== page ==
There is a small jumper on the video card that is located near the connections from the PCB to the DVI port. This changes the mode that the video card is operating in – with vGuru; there are two modes, Normal mode, and XTurbo mode. There are two small LEDs, one red one green, next to the jumper. When the video card is operating in Normal mode, the green LED is illuminated; when the card is running in XTurbo mode, the red LED is illuminated. You have to turn the system off to switch between modes, but you are unlikely to want to change modes while using the system anyway. When operating the video card in Normal mode, the GPU core and memory run at 405MHz and 514MHz (DDR) respectively; in XTurbo mode, the core clocks are increased to 500MHz by default – the memory clocks remain the same, though.
The heatsink is a very different design than what we are used to. The fan is covered by an ABIT-branded faceplate, while the base of the heatsink, is chromed. The base is constructed in aluminium and is attached to the memory modules on the front of the video card. The fan is quiet and emits a blue glow that looks quite funky in the dark. The heatsink design does bring something to my attention though – this particular sample is fine, but we must mention that we have a slight reservation about the design of the base of the heatsink. If the base was slightly curved or deformed, and was to slip through ABIT’s quality control, there could be cause for concern – there might well be heat-related issues residing from a poor contact with the GPU core due to a curved base. We’re sure that ABIT’s quality control system works to of a very high standard, but the design does give me a slight worry in that respect.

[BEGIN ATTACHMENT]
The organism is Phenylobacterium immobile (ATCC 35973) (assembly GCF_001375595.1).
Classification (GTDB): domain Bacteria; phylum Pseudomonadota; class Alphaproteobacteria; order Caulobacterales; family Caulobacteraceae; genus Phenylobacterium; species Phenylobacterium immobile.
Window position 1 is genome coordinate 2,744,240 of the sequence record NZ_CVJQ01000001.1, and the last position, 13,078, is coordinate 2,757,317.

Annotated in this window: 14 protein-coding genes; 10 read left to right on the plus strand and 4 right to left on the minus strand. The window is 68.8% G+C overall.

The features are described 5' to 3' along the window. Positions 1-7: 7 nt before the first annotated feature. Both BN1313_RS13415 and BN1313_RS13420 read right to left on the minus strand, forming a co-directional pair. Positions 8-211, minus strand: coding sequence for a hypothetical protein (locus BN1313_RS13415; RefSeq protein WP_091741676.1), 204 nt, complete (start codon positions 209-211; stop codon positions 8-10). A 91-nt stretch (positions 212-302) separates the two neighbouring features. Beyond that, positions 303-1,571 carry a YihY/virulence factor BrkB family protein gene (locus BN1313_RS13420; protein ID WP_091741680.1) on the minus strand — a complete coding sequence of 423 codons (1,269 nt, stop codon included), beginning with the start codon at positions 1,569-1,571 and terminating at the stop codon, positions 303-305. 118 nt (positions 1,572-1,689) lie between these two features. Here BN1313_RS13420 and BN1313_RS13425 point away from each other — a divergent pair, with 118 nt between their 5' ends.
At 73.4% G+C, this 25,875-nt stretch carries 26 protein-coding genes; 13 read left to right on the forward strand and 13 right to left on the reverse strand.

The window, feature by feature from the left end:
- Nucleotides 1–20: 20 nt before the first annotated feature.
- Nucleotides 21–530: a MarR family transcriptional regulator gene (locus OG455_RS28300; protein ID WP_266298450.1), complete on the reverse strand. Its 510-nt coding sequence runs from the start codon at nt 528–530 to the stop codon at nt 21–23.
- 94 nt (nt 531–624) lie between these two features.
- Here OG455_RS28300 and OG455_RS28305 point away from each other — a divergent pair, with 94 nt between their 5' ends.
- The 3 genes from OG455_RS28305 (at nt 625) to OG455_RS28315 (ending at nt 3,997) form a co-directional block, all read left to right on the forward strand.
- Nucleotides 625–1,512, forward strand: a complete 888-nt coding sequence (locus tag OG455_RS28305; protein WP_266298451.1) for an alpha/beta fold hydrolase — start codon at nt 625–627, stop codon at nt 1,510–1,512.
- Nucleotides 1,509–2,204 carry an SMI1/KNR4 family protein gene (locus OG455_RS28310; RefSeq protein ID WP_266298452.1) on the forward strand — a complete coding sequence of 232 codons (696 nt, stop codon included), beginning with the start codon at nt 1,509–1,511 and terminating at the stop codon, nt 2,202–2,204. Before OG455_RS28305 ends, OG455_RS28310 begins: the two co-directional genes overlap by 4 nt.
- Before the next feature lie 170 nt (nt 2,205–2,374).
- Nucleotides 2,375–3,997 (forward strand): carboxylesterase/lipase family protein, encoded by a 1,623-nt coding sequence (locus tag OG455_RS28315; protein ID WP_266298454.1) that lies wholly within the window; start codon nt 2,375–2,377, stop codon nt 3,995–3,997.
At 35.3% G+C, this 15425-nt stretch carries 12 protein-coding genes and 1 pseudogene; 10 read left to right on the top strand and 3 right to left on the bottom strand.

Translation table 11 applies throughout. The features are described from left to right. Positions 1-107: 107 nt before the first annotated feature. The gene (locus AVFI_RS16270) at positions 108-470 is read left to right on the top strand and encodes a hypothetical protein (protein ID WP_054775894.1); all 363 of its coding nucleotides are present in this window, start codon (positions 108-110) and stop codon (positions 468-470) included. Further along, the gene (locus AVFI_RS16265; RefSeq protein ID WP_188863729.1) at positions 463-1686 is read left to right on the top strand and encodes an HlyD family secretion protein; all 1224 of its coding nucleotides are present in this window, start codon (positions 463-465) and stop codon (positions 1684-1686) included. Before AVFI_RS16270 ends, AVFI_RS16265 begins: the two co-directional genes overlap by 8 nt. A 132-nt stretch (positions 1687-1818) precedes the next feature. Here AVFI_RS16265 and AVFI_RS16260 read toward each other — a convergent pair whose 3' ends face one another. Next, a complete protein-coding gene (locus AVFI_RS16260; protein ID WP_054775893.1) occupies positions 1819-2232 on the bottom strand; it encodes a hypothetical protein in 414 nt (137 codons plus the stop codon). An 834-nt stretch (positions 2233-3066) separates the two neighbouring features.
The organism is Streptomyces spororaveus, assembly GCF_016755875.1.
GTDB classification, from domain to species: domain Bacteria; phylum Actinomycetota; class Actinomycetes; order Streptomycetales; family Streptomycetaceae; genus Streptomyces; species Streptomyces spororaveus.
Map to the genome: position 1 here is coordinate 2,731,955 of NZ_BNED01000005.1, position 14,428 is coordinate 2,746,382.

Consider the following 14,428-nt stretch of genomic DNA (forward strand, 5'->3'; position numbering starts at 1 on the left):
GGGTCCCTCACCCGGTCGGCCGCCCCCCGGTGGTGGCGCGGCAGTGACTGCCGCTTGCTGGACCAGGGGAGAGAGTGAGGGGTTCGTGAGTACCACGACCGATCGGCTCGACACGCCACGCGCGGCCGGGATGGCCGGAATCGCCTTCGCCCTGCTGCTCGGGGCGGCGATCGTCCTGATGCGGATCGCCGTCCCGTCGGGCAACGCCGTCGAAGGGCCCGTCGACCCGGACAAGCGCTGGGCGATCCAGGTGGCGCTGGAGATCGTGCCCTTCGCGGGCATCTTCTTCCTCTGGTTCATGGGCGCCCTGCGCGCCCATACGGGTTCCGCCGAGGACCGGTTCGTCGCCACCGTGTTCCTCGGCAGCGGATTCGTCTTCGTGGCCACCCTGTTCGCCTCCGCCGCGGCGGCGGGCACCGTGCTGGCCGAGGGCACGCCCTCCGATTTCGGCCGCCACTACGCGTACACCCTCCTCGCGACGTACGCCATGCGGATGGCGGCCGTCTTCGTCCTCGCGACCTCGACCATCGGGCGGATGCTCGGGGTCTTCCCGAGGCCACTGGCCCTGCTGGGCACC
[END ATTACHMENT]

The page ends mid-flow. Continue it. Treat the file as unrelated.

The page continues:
The back of the card has another four TSOP memory chips; they’re 4.0ns chips and thus, are rated to 500MHz. This means that the chips are already running faster than they are specified to, as they are running at 514MHz DDR to start with. We don’t expect great things from the memory when we overclock the video card later, but with the aid of vGuru, we might be pleasantly surprised.
The bundle is pretty good when you consider that this card retails for under £90 – it’s not designed to be a card for the serious gamer, so you can’t expect oodles of games included. There is an S-Video to Component adapter, RCA Composite cable and an S-Video cable included, along with the standard DVI to VGA converter. Incidentally, there are three manuals included: a quick installation guide, a user’s manual and a second user’s manual that focuses entirely on vGuru technology. The CD contains the vGuru software suite, along with drivers – we still recommend updating to the latest version of the Catalyst display drivers though, as there are monthly updates including both bug fixes and performance improvements.